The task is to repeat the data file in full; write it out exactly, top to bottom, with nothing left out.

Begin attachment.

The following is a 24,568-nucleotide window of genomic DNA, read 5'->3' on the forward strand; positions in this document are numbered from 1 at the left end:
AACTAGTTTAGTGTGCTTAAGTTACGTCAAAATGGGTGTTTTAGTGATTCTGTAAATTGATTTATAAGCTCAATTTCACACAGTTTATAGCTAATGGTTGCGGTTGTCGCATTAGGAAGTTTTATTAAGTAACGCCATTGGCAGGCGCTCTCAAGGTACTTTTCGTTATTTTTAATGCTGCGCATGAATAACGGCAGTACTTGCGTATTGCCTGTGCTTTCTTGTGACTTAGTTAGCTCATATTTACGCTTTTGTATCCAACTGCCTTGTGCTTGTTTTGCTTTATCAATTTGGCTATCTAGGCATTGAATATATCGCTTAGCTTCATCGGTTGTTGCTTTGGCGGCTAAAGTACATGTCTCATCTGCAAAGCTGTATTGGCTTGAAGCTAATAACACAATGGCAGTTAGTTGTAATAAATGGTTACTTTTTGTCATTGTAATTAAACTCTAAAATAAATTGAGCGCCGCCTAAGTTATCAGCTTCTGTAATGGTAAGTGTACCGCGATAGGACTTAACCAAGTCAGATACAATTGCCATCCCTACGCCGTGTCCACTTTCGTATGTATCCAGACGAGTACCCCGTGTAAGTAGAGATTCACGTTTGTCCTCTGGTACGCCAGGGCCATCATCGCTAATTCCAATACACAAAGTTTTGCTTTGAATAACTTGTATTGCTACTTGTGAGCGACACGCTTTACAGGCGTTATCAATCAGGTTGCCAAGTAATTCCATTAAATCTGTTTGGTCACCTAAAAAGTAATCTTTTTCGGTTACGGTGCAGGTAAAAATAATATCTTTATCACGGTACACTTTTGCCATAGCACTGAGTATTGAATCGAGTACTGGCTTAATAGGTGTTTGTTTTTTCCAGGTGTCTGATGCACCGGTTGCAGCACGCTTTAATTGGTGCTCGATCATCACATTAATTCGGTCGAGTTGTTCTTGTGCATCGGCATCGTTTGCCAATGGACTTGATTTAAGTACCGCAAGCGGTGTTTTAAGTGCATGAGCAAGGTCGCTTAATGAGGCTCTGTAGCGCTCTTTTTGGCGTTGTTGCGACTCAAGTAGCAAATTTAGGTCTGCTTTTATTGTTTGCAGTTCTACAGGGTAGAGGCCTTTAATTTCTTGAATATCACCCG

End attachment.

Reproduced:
The following is a 24,568-nucleotide window of genomic DNA, read 5'->3' on the forward strand; positions in this document are numbered from 1 at the left end:
AACTAGTTTAGTGTGCTTAAGTTACGTCAAAATGGGTGTTTTAGTGATTCTGTAAATTGATTTATAAGCTCAATTTCACACAGTTTATAGCTAATGGTTGCGGTTGTCGCATTAGGAAGTTTTATTAAGTAACGCCATTGGCAGGCGCTCTCAAGGTACTTTTCGTTATTTTTAATGCTGCGCATGAATAACGGCAGTACTTGCGTATTGCCTGTGCTTTCTTGTGACTTAGTTAGCTCATATTTACGCTTTTGTATCCAACTGCCTTGTGCTTGTTTTGCTTTATCAATTTGGCTATCTAGGCATTGAATATATCGCTTAGCTTCATCGGTTGTTGCTTTGGCGGCTAAAGTACATGTCTCATCTGCAAAGCTGTATTGGCTTGAAGCTAATAACACAATGGCAGTTAGTTGTAATAAATGGTTACTTTTTGTCATTGTAATTAAACTCTAAAATAAATTGAGCGCCGCCTAAGTTATCAGCTTCTGTAATGGTAAGTGTACCGCGATAGGACTTAACCAAGTCAGATACAATTGCCATCCCTACGCCGTGTCCACTTTCGTATGTATCCAGACGAGTACCCCGTGTAAGTAGAGATTCACGTTTGTCCTCTGGTACGCCAGGGCCATCATCGCTAATTCCAATACACAAAGTTTTGCTTTGAATAACTTGTATTGCTACTTGTGAGCGACACGCTTTACAGGCGTTATCAATCAGGTTGCCAAGTAATTCCATTAAATCTGTTTGGTCACCTAAAAAGTAATCTTTTTCGGTTACGGTGCAGGTAAAAATAATATCTTTATCACGGTACACTTTTGCCATAGCACTGAGTATTGAATCGAGTACTGGCTTAATAGGTGTTTGTTTTTTCCAGGTGTCTGATGCACCGGTTGCAGCACGCTTTAATTGGTGCTCGATCATCACATTAATTCGGTCGAGTTGTTCTTGTGCATCGGCATCGTTTGCCAATGGACTTGATTTAAGTACCGCAAGCGGTGTTTTAAGTGCATGAGCAAGGTCGCTTAATGAGGCTCTGTAGCGCTCTTTTTGGCGTTGTTGCGACTCAAGTAGCAAATTTAGGTCTGCTTTTATTGTTTGCAGTTCTACAGGGTAGAGGCCTTTAATTTCTTGAATATCACCCG